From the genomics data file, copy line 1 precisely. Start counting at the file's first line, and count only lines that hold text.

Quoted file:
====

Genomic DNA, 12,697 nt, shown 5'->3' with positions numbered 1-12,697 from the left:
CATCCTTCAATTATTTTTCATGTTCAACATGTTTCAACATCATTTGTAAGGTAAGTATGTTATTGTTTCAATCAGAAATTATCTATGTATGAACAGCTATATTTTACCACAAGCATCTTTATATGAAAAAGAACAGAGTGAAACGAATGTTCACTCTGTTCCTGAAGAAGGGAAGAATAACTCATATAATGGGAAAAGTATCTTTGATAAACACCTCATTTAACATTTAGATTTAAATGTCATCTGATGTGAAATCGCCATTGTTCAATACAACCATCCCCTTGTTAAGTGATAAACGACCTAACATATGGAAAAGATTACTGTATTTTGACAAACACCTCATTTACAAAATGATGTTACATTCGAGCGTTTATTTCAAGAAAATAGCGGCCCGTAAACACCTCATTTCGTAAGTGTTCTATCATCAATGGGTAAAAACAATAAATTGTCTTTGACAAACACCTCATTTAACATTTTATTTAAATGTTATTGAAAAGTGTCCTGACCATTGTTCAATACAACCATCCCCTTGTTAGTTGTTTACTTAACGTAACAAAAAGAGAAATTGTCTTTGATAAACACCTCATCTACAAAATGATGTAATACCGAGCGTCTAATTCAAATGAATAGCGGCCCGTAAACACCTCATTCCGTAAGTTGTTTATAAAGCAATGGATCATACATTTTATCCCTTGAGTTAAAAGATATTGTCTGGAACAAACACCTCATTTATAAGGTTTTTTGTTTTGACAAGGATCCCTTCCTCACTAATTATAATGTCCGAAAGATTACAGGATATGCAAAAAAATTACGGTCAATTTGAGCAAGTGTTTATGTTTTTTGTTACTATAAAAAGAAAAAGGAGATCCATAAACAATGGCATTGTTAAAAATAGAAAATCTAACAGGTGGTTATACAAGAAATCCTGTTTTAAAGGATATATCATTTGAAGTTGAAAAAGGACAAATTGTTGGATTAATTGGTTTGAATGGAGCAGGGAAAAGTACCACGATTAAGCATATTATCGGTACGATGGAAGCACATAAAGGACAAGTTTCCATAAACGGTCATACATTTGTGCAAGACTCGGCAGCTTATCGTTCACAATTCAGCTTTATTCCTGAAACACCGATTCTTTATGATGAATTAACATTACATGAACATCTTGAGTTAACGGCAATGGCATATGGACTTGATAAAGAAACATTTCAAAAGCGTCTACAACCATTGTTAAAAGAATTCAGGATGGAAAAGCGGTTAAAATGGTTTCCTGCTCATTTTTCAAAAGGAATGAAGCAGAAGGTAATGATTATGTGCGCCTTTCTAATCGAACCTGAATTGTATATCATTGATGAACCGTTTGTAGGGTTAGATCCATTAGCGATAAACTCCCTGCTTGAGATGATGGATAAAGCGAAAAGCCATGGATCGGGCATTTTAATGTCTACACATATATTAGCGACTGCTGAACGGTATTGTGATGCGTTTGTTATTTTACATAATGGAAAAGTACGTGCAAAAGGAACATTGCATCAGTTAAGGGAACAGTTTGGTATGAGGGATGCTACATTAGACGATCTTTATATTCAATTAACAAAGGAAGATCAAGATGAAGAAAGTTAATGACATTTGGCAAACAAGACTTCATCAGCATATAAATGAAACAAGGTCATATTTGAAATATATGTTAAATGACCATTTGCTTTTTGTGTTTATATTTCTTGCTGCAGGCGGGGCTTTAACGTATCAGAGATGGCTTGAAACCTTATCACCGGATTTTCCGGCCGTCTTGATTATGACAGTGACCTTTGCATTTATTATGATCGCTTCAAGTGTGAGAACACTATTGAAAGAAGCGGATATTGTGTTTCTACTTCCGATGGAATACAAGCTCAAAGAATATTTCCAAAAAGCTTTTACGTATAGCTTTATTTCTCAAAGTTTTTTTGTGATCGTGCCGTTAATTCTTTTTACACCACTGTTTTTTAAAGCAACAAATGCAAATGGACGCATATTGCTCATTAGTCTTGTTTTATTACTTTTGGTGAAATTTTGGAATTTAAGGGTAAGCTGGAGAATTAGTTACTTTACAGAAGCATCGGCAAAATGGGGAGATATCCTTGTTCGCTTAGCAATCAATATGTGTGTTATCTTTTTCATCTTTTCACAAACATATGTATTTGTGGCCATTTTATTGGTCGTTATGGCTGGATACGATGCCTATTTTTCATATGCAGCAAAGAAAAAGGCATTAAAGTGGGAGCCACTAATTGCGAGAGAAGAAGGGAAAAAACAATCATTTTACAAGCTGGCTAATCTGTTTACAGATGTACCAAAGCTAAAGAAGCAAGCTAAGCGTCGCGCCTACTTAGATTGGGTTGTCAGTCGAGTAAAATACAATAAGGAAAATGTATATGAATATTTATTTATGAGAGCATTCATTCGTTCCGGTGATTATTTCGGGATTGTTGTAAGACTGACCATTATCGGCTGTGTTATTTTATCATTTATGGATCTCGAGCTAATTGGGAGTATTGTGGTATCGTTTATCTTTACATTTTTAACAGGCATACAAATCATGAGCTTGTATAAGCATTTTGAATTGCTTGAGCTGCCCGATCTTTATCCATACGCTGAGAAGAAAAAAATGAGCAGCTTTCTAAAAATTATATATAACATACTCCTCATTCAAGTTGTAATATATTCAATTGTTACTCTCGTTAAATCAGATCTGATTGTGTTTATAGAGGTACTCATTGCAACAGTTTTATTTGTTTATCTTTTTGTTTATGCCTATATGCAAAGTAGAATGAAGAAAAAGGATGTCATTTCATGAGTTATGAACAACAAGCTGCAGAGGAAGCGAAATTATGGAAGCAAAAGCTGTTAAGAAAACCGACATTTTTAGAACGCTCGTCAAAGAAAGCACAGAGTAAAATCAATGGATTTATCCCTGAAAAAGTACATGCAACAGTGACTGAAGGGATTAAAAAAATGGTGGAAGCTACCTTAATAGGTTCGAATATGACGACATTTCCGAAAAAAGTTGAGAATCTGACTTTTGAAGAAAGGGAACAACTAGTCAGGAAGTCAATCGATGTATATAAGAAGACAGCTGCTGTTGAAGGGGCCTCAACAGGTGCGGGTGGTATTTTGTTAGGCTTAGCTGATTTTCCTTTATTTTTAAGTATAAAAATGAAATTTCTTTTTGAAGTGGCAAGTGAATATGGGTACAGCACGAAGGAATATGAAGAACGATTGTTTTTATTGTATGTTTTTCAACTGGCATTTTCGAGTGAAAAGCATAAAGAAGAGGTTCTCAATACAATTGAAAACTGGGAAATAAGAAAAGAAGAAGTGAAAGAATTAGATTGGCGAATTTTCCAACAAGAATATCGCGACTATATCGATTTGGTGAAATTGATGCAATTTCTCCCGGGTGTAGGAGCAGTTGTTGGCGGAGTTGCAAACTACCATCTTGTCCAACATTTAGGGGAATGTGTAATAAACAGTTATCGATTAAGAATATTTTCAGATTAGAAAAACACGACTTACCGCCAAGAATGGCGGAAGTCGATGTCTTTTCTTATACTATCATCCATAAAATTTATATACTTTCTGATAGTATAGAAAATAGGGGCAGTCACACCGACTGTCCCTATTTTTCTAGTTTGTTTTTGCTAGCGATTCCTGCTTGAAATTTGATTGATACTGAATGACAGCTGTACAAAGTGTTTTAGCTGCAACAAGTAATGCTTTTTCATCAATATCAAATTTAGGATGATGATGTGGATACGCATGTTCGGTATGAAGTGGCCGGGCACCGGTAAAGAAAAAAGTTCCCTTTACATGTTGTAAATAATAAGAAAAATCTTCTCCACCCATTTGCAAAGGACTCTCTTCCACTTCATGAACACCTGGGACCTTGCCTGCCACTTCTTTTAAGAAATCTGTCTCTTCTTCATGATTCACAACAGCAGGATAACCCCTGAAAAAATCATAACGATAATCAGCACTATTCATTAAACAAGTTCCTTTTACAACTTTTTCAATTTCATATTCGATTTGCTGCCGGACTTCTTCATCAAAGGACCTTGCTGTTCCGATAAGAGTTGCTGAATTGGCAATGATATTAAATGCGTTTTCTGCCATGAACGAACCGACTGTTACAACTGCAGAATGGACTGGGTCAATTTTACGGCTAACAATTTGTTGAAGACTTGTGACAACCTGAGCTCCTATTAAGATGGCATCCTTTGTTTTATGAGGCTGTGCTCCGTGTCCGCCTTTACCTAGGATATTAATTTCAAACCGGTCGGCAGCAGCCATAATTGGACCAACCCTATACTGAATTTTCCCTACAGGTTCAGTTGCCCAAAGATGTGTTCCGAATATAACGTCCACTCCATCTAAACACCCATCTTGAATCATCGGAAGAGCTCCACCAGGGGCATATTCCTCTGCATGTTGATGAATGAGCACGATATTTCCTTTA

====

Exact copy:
Genomic DNA, 12,697 nt, shown 5'->3' with positions numbered 1-12,697 from the left: